E Market Briefing For Wednesday, Sept. 15

Deep thinking about productivity, impeded growth paces due to COVID, or a tougher monetary policy 'while' the COVID beast is still running rampant, has a slight impact on the willingness to get involved in this stock market, for now. It is a short-run phenomenon, but as we've discussed, supply-chain concerns as well, leaves a prospect for economic stagnation, against which the Fed ought to stay defensive, even if they moderate tapering a bit.

white and black concrete building during daytime

Shanghai Apartment Block - Unsplash

In light of today's inflation print, you have a negative real yield for mainstream debt, and that's tying into the distress in China (Evergrande again) showing a possible disruption that could cascade into other financial instruments. China is not the end of it, their funds are contributing to the low Treasury yields and if they have to liquidate, not politically but of necessity, it hits our markets. The 'tax proposals' are also weighing on the market as we discussed last week, as a lot of long-term holders in the mega-caps are realizing gains this year, with the obviously more-favorable Capital Gains taxes, if Biden's plan is approved.

That's a possibility that is facilitated by COVID's suppression of manufacturing, again proof that the pandemic did create consumption disintermediation, and now it simply makes many products more expensive or not even obtainable.

In that regard, with semiconductor ships about 20% higher, it's fairly clear that Apple (AAPL) did not think their newest iPhone would draw the usual demand without some teasing, since 13 is essentially a minor upgrade over iPhone 12 unless of course you're a professional cinematographer. It's likely one reason Apple seems to be offering a higher-than-usual trade-in allowance for this newest one because lots of people that do trade every year don't like the catch 'carriers' do tend to impose, which is a couple years without an early pay-off option (of course there are exceptions to that).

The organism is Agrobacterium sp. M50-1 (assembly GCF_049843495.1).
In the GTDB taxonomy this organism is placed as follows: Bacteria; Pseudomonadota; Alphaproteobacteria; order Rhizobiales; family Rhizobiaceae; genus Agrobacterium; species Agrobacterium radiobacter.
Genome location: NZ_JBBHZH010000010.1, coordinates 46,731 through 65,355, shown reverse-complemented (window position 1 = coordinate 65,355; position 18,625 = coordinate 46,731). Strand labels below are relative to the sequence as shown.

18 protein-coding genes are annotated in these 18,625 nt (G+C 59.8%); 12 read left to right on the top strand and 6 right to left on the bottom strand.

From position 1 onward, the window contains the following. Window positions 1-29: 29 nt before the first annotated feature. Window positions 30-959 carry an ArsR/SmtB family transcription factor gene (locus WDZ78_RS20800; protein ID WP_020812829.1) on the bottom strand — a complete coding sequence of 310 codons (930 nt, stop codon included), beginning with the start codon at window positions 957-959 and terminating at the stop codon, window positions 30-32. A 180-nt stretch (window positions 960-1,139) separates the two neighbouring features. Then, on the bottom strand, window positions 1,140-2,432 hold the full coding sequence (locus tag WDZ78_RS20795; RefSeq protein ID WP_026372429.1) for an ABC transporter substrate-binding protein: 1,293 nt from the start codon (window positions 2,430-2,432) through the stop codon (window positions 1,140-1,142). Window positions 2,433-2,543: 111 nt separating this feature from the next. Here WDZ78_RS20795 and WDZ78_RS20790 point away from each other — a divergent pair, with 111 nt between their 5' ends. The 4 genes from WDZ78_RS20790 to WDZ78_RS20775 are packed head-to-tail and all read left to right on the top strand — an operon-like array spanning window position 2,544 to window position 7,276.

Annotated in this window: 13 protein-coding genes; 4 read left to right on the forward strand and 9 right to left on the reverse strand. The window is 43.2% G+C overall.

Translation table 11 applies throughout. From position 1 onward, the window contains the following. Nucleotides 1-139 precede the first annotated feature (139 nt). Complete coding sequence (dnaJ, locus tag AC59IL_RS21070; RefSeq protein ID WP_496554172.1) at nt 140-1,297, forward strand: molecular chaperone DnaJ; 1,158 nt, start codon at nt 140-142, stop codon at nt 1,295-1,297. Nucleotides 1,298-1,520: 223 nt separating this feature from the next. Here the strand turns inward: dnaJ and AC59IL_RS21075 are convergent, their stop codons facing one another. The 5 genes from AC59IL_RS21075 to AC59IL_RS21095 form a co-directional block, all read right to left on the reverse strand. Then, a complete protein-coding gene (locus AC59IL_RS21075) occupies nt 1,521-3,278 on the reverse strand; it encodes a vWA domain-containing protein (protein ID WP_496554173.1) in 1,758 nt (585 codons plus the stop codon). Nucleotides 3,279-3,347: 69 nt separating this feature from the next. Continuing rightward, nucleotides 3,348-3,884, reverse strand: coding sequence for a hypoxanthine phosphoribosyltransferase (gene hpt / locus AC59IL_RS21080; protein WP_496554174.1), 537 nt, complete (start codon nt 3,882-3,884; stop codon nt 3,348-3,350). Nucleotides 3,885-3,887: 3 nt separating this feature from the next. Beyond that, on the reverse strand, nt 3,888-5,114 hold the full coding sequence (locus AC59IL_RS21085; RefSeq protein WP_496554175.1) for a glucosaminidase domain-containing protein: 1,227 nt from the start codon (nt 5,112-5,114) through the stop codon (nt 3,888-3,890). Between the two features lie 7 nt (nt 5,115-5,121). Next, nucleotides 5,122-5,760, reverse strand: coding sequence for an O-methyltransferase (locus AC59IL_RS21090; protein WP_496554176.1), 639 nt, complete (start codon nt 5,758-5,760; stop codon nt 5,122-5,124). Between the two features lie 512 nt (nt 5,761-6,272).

The consensus is relaxed about inflation, insufficiently outraged about COVID, and not demanding politicians 'fund' research / development of treatments or drugs to combat COVID, with the type of zeal seen for the original (and not so great) vaccines. The name 'Warp Speed' probably inhibited some people from getting it, because it implied rapid relatively minimal (and statistically skewed by the way) testing. But let's assume it was fine for what it did, not so great for what it needs to do now, which is protect against new variants.

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This is an excerpt from Gene Inger's Daily Briefing, which typically includes one or two videos as well as more charts and analyses. You can subscribe for  more

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William K. 11 hours ago Member's comment

Indeed the future is uncertain, and that also applies to stocks and the whole financial realm. The next two variations ofthis virus will be far nastier than what we have seen so far, as the ruling generals of the Chinese army try out the next versions of the death weapon. The official  government would have none of it, but the generals did it anyway.

Of course the evidence for this is purely circumstancial, it would not stand in a USA court, BUT.....